Deborah Tannen is a University Professor and Professor of Linguistics at Georgetown University. Her books include Talking Voices (1989), Conversational Style (1984), You Just Don't Understand (1990), Gender and Discourse (1994), The Argument Culture (1999), and, most recently, I Only Say This Because I Love You (2001).Heidi E. Hamilton is Associate Professor of Linguistics at Georgetown University. She is the author of Conversations with an Alzheimer’s Patient (1994), and Discourse Analysis Across Disciplines (forthcoming), and editor of Language and Communication in Old Age (1999).
Introducing Discourse Analysis in Class
· gives a balanced insight into basic theoretical concepts within discourse analysis;
· offers a set of tools for analysing texts, especially cohesive devices;
· contains numerous practical activities;
· provides a wide variety of authentic texts for analysis.
Introducing Discourse Analysis in Class encourages the use of discourse analysis as an instrument to develop students’ critical thinking skills.
The chapters of the book comprise essays by linguists working in the fields of (critical) discourse analysis, pragmatics, stylistics and sociolinguistics which address methodological issues in discourse interpretation (Part I) and explore various aspects of representation and interpretation of meaning in different genres of spoken and written discourse, namely conversational, academic, media, political and fictional discourse (Part II).
This volume, which combines theoretical insights with empirical investigations, contributes to a better understanding of the interpretative process and will be of interest to a wide range of researchers, scholars and students of English.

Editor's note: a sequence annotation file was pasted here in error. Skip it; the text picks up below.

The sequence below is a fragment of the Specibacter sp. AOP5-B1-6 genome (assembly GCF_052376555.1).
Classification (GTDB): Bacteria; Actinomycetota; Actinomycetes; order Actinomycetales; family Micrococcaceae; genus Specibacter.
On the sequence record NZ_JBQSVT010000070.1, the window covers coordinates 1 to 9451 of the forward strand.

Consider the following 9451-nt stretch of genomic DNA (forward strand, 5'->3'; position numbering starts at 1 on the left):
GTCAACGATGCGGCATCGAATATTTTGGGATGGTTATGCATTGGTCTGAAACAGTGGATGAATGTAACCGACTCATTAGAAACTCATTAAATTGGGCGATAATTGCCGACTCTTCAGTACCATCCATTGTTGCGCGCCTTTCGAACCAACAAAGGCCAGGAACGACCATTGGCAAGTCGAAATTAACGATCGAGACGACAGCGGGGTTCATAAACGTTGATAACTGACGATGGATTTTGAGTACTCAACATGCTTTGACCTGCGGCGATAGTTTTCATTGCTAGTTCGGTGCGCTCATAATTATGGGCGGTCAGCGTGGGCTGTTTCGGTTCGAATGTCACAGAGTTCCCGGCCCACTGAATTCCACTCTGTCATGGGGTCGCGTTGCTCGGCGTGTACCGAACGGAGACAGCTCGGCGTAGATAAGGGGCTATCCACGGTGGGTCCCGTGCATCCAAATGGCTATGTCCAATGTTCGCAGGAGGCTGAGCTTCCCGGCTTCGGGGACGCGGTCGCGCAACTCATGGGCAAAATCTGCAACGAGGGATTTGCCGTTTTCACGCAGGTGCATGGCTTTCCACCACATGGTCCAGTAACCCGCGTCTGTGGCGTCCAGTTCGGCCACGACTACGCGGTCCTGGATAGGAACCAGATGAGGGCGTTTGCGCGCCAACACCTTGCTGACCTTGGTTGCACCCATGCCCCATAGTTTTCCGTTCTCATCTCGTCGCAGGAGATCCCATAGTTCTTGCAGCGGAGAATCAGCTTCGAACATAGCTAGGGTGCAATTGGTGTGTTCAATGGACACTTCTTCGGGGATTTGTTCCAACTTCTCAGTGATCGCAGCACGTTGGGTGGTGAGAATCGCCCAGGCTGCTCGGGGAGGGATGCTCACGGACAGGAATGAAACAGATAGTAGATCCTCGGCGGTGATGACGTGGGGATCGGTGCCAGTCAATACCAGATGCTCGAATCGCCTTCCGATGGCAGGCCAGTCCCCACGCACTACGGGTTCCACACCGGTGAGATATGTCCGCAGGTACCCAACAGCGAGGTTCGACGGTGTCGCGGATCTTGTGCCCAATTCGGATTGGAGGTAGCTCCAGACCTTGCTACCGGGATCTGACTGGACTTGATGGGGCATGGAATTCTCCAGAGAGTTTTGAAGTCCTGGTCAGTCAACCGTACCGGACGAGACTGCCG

Women and men live in different worlds...made of different words.
Spending nearly four years on the New York Times bestseller list, including eight months at number one, You Just Don't Understand is a true cultural and intellectual phenomenon. This is the book that brought gender differences in ways of speaking to the forefront of public awareness. With a rare combination of scientific insight and delightful, humorous writing, Tannen shows why women and men can walk away from the same conversation with completely different impressions of what was said.
Studded with lively and entertaining examples of real conversations, this book gives you the tools to understand what went wrong -- and to find a common language in which to strengthen relationships at work and at home. A classic in the field of interpersonal relations, this book will change forever the way you approach conversations.
Deborah Tannen revolutionized our thinking about relationships between women and men in her #1 bestseller You Just Don't Understand. In That's Not What I Meant!, the internationally renowned sociolinguist and expert on communication demonstrates how our conversational signals—voice level, pitch and intonation, rhythm and timing, even the simple turns of phrase we choose—are powerful factors in the success or failure of any relationship. Regional speech characteristics, ethnic and class backgrounds, age, and individual personality all contribute to diverse conversational styles that can lead to frustration and misplaced blame if ignored—but provide tools to improve relationships if they are understood.
At once eye-opening, astute, and vastly entertaining, Tannen's classic work on interpersonal communication will help you to hear what isn't said and to recognize how your personal conversational style meshes or clashes with others. It will give you a new understanding of communication that will enable you to make the adjustments that can save a conversation . . . or a relationship.